|Camellia sinensis foliage|
|Native range of the Camellia sinensis.|
Camellia sinensis is a species of evergreen shrubs or small trees in the flowering plant family Theaceae whose leaves and leaf buds are used to produce tea. Common names include "tea plant", "tea shrub", and "tea tree" (not to be confused with Melaleuca alternifolia, the source of tea tree oil, or Leptospermum scoparium, the New Zealand tea tree).
White tea, yellow tea, green tea, oolong, dark tea (which includes pu-erh tea) and black tea are all harvested from one of two major varieties grown today, C. sinensis var. sinensis and C. s. var. assamica, but are processed differently to attain varying levels of oxidation. Kukicha (twig tea) is also harvested from C. sinensis, but uses twigs and stems rather than leaves.
Nomenclature and taxonomy
Carl Linnaeus chose his name in 1753 for the genus to honor Kamel's contributions to botany (although Kamel did not discover or name this plant, or any Camellia, and Linnaeus did not consider this plant a Camellia but a Thea).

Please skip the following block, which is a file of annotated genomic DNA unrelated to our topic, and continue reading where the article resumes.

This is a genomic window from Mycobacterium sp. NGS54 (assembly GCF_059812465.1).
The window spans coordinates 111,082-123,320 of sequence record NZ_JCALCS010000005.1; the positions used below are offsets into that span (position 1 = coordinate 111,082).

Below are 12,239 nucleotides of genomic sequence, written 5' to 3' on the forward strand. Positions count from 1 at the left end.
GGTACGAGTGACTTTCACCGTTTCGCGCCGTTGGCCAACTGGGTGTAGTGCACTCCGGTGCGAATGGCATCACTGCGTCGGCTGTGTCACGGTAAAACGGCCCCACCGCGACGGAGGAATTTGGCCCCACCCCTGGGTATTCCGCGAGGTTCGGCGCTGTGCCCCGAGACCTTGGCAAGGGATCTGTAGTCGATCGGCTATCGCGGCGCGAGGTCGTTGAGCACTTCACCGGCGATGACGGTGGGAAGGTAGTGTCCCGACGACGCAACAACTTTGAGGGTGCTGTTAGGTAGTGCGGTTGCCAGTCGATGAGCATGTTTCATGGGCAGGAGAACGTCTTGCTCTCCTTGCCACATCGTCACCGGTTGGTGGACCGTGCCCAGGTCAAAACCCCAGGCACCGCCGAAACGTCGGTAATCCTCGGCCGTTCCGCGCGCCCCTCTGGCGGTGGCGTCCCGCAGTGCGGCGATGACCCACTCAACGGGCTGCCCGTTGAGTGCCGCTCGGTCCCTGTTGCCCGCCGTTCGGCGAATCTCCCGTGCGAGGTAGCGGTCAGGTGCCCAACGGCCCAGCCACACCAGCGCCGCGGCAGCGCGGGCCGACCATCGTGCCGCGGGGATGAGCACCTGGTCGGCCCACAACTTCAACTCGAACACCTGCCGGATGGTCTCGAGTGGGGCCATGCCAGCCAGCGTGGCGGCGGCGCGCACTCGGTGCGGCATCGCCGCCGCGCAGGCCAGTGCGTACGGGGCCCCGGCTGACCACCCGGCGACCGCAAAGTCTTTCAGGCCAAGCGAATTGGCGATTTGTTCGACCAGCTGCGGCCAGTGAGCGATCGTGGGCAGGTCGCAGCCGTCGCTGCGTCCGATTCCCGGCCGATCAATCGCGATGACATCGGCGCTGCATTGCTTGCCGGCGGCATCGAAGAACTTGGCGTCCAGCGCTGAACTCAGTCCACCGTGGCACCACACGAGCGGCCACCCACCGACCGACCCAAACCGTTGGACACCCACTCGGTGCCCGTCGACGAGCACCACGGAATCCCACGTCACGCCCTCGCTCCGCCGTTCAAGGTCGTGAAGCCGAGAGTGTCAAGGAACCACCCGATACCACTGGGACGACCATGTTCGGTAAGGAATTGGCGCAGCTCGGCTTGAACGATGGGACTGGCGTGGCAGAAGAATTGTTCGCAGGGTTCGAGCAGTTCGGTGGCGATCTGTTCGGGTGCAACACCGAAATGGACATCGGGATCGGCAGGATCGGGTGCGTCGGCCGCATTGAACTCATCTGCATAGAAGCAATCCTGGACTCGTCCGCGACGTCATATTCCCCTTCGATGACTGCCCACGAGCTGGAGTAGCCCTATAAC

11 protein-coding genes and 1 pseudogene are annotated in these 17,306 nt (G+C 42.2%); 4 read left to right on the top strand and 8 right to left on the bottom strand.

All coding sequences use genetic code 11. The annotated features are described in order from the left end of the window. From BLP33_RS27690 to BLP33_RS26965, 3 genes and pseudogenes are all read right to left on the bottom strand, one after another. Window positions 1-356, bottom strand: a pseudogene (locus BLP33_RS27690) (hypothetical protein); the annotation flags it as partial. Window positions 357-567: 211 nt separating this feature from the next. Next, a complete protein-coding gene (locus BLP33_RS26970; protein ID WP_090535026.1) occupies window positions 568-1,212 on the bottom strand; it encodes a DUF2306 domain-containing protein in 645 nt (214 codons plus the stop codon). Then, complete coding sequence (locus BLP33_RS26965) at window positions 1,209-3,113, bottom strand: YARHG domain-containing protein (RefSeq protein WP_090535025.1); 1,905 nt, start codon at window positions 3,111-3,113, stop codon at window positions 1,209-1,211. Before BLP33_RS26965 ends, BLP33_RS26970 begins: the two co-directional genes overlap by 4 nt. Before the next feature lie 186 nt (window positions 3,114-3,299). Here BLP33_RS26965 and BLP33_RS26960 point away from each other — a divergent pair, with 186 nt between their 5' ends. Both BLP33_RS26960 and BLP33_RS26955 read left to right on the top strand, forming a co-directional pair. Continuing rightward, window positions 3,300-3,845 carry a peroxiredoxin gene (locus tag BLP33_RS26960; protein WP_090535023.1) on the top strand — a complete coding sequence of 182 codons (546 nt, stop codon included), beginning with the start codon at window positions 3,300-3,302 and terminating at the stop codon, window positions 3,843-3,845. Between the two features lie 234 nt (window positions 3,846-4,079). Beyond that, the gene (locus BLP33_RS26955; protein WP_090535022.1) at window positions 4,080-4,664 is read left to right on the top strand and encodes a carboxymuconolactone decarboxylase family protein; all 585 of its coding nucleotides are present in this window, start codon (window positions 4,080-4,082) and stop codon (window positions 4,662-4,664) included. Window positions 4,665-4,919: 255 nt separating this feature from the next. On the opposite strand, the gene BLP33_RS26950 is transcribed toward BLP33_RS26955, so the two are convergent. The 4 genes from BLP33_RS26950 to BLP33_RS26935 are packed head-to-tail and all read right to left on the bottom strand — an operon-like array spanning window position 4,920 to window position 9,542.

Four varieties of C. sinensis are recognized. Of these, C. sinensis var. sinensis and C. s. var. assamica (JW Masters) Kitamura are most commonly used for tea, and C. s. var. pubilimba Hung T. Chang and C. s. var. dehungensis (Hung T. Chang & BH Chen) TL Ming are sometimes used locally. The Cambod type tea (C. assamica subsp. lasiocaly) was originally considered a type of assam tea. However, later genetic work showed that it is a hybrid between Chinese small leaf tea and assam type tea.
Tea plants are native to East Asia, and probably originated in the borderlands of north Burma and southwestern China.
- Chinese (small leaf) tea [C. sinensis var. sinensis]
- Chinese Western Yunnan Assam (large leaf) tea [C. sinensis var. assamica]
- Indian Assam (large leaf) tea [C. sinensis var. assamica]
- Chinese Southern Yunnan Assam (large leaf) tea [C. sinensis var. assamica]